Find me online

Facebook LinkedIn YouTube IMDB ProjectorFilms   

Wednesday, August 16, 2006

New ideas for film festivals...

I went to a panel discussion - all great guests and speakers - called how to get the best out of a film festival. A good direct topic and, of course, this is what most of us need to know.

Being a kind of a cheeky guy my question was a controversial one and a direct one. "Why do we still need them?" It used to be a great way of getting your expensive 35mm print seen by a lot of people in one go. But now with fast downloads and DVDs in the post - why still do it? The original reason has gone. Here are their answers...

One: They do a lot of marketing for you. So you get free help in getting your film in front of people.
Two: The full festival circuit can act as a low budget unofficial chain. You get screening fees from some fests. This may be the ONLY theatre money a lot of films get. But it may be enough to raise the visibility of the film to secure a DVD release.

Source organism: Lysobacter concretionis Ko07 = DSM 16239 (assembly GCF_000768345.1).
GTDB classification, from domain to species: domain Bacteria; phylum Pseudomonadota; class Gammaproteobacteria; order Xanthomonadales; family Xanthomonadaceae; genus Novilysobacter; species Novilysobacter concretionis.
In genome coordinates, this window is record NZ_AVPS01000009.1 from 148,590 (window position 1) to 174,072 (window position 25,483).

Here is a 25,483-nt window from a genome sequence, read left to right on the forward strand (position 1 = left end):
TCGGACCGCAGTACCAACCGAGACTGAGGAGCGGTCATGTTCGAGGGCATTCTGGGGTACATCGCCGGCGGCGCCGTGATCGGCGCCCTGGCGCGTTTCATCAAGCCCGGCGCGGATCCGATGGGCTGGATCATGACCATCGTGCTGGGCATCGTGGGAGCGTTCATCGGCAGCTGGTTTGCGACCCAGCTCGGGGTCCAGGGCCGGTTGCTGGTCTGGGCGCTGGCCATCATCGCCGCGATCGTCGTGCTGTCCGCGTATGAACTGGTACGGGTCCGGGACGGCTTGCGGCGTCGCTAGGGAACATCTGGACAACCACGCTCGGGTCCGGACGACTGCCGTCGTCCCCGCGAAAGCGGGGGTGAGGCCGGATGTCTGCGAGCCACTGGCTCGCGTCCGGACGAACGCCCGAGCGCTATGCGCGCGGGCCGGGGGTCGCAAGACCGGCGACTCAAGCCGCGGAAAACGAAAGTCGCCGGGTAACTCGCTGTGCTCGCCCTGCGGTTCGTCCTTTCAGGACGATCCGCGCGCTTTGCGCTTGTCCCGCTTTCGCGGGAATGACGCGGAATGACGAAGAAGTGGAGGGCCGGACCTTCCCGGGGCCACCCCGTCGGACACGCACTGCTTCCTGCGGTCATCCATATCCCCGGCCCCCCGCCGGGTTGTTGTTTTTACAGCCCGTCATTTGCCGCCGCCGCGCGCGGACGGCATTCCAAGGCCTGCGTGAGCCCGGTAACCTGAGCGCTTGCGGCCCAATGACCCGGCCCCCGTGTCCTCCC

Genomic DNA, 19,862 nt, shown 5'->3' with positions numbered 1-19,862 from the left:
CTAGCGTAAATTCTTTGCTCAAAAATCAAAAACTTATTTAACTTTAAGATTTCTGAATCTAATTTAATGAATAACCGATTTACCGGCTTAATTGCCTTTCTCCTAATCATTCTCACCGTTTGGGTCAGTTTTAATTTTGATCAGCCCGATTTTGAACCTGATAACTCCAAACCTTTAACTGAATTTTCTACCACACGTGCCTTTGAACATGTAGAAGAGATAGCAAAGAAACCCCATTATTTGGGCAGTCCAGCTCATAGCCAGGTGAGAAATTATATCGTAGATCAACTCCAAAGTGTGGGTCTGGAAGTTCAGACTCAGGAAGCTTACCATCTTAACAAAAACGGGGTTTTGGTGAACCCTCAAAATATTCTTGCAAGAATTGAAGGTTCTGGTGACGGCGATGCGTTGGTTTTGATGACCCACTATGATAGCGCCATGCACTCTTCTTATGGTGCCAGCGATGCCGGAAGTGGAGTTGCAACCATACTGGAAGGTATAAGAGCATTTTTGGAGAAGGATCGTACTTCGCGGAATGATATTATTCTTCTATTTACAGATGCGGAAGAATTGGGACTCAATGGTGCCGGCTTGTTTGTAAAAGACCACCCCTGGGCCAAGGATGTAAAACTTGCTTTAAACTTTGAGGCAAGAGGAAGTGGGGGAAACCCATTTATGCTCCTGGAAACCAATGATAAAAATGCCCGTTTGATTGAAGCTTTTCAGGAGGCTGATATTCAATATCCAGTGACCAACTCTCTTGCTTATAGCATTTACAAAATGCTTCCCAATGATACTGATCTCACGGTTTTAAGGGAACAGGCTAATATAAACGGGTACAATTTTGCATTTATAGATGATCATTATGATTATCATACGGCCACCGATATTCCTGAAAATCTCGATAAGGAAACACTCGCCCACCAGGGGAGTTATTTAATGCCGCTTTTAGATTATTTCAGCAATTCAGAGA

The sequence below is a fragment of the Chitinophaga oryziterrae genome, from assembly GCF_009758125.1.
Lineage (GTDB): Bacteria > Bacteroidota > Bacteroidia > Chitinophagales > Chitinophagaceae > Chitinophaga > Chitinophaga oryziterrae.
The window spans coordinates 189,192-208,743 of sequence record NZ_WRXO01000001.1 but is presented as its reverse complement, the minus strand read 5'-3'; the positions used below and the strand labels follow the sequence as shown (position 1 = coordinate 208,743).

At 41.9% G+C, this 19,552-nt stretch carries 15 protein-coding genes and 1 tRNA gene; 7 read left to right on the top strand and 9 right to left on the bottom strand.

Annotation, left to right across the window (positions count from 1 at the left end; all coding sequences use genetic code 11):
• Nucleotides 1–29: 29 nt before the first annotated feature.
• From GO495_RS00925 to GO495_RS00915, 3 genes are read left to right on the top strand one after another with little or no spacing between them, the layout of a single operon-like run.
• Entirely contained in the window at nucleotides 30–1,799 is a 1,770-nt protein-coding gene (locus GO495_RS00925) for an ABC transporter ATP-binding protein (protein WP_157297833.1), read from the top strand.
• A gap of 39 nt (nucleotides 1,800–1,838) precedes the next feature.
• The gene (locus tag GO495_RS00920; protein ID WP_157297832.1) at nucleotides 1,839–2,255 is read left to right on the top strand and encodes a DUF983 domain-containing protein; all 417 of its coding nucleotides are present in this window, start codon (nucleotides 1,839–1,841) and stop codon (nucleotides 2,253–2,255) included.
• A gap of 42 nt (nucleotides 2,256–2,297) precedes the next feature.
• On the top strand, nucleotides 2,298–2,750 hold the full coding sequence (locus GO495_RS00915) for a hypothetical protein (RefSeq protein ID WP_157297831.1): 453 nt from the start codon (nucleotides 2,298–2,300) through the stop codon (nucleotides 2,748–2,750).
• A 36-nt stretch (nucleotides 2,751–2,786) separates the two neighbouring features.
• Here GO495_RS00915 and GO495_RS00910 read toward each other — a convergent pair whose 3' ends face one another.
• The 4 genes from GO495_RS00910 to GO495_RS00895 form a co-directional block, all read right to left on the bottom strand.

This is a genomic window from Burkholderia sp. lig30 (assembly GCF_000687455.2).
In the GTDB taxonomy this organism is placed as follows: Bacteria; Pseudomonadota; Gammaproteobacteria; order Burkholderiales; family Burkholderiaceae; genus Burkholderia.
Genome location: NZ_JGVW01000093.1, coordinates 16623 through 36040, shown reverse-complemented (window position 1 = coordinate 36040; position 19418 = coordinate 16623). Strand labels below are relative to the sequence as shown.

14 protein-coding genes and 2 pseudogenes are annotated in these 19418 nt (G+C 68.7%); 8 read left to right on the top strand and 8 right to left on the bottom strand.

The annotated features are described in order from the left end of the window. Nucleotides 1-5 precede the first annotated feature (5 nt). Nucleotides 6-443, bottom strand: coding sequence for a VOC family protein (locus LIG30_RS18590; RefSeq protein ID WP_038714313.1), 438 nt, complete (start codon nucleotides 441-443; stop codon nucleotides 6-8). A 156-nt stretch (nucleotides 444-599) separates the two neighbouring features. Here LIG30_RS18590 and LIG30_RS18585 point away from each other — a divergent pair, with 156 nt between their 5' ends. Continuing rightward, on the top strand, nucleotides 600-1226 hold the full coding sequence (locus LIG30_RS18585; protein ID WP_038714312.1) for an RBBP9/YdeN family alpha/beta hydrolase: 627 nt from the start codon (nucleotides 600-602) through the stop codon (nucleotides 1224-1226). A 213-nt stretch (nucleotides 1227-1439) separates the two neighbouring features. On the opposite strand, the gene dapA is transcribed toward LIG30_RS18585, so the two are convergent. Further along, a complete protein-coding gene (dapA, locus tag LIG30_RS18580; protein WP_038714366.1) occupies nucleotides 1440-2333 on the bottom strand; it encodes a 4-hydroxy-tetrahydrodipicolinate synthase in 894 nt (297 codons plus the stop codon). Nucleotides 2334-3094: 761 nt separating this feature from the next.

Three: It builds buzz. Its the ultimate DVD extra as the director introduces the film LIVE! The goodwill secured in this way ensures the audience talk about it to their friends.
Four: In person. People remember people they meet. So make sure you meet people. One guy said that finding a great film maker is almost as important as finding a great film. An example being SuperSizeMe. The power of Morgan Spurlock as a person is really helping his film. So meeting a postive and passionate film maker counts. The quote I will always remember is, "If you are sellable then it will raise the value of the movie". I've never heard that put as simply before.

Other festival advice includes...

  • Pick a festival strategy. Big festivals might not serve your interests. Smaller or specialist fests may be a better option.
  • Use the festival press office. Get them to help you. They can promote your film if you give them the tools to do it.
  • Top promo tool - a postcard. I was surprised to hear this, but there you go. More on this later as I picked up some examples.

Over and out.

No comments: